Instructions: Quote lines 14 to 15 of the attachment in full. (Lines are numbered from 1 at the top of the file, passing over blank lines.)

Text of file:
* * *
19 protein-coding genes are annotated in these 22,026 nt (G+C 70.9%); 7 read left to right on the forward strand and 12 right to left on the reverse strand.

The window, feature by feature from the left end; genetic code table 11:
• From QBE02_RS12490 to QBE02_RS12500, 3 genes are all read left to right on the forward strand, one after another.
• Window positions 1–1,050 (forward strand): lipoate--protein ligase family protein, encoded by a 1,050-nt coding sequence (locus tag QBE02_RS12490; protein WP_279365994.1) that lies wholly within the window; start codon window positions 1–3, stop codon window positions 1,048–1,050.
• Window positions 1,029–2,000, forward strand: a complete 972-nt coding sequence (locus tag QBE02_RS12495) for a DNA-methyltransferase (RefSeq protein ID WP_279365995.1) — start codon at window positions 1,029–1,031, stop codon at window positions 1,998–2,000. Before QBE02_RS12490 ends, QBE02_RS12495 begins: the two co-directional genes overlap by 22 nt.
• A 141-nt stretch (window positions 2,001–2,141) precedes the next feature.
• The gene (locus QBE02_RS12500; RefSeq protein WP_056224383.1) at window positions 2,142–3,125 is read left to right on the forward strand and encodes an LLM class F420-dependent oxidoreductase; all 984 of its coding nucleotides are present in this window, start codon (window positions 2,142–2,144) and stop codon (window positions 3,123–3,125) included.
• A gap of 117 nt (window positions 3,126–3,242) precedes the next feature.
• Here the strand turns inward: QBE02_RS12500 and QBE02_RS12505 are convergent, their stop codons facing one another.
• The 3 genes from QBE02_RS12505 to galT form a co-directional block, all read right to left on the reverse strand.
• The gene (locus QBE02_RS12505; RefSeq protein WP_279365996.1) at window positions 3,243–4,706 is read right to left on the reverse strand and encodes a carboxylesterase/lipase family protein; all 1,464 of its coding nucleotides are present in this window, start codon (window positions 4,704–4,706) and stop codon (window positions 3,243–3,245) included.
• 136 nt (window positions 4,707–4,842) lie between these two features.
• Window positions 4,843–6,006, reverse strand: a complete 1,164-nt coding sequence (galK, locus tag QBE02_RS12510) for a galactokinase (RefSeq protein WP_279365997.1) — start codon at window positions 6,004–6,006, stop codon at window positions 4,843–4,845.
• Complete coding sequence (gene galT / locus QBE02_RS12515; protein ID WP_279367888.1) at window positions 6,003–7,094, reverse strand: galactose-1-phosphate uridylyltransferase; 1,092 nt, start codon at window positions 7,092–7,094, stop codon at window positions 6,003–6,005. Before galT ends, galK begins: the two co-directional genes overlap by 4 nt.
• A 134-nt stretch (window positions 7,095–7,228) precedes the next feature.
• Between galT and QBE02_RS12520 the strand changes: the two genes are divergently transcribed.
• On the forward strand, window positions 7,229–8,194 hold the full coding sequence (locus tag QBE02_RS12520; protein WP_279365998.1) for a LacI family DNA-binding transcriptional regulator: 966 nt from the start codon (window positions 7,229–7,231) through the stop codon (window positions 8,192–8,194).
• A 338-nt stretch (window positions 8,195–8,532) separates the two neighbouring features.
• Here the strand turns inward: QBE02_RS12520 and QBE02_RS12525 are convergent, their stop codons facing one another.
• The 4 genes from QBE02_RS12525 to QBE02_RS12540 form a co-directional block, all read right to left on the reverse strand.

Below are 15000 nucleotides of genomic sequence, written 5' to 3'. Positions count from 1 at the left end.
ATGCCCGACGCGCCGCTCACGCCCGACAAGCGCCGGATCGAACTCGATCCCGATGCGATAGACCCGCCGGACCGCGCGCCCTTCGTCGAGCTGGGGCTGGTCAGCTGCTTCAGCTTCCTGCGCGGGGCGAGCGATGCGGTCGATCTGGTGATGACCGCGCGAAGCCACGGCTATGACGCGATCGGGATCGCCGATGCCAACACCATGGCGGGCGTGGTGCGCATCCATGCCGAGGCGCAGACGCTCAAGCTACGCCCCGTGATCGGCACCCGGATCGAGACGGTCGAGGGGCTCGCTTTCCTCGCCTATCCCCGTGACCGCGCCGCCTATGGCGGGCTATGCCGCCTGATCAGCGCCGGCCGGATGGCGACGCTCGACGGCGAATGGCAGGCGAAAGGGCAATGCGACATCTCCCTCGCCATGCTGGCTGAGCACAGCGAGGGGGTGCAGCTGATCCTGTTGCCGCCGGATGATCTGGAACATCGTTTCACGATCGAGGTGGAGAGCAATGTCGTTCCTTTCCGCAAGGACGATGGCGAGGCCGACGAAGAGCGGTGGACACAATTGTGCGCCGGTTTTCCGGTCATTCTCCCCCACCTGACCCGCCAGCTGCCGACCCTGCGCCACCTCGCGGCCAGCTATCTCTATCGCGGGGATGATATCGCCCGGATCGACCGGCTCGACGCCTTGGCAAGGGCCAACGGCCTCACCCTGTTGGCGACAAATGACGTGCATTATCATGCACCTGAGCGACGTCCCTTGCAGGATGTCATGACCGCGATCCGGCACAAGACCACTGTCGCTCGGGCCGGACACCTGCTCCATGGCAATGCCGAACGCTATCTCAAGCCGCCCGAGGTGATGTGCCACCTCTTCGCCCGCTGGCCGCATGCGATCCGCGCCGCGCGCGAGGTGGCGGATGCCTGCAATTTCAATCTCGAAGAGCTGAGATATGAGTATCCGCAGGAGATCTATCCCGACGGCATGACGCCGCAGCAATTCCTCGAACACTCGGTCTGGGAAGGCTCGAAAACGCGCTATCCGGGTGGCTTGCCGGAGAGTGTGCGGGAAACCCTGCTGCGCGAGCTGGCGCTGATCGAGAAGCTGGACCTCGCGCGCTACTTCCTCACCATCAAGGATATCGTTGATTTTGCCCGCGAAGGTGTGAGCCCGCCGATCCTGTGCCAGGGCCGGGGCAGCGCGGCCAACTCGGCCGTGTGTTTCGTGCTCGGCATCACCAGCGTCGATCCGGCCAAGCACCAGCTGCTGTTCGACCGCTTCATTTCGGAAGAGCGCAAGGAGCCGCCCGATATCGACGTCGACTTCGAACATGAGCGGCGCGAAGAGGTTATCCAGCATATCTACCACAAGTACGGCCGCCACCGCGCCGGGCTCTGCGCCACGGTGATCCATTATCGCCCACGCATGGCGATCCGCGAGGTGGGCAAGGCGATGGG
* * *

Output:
• Complete coding sequence (gene galT / locus QBE02_RS12515; protein ID WP_279367888.1) at window positions 6,003–7,094, reverse strand: galactose-1-phosphate uridylyltransferase; 1,092 nt, start codon at window positions 7,092–7,094, stop codon at window positions 6,003–6,005. Before galT ends, galK begins: the two co-directional genes overlap by 4 nt.
• A 134-nt stretch (window positions 7,095–7,228) precedes the next feature.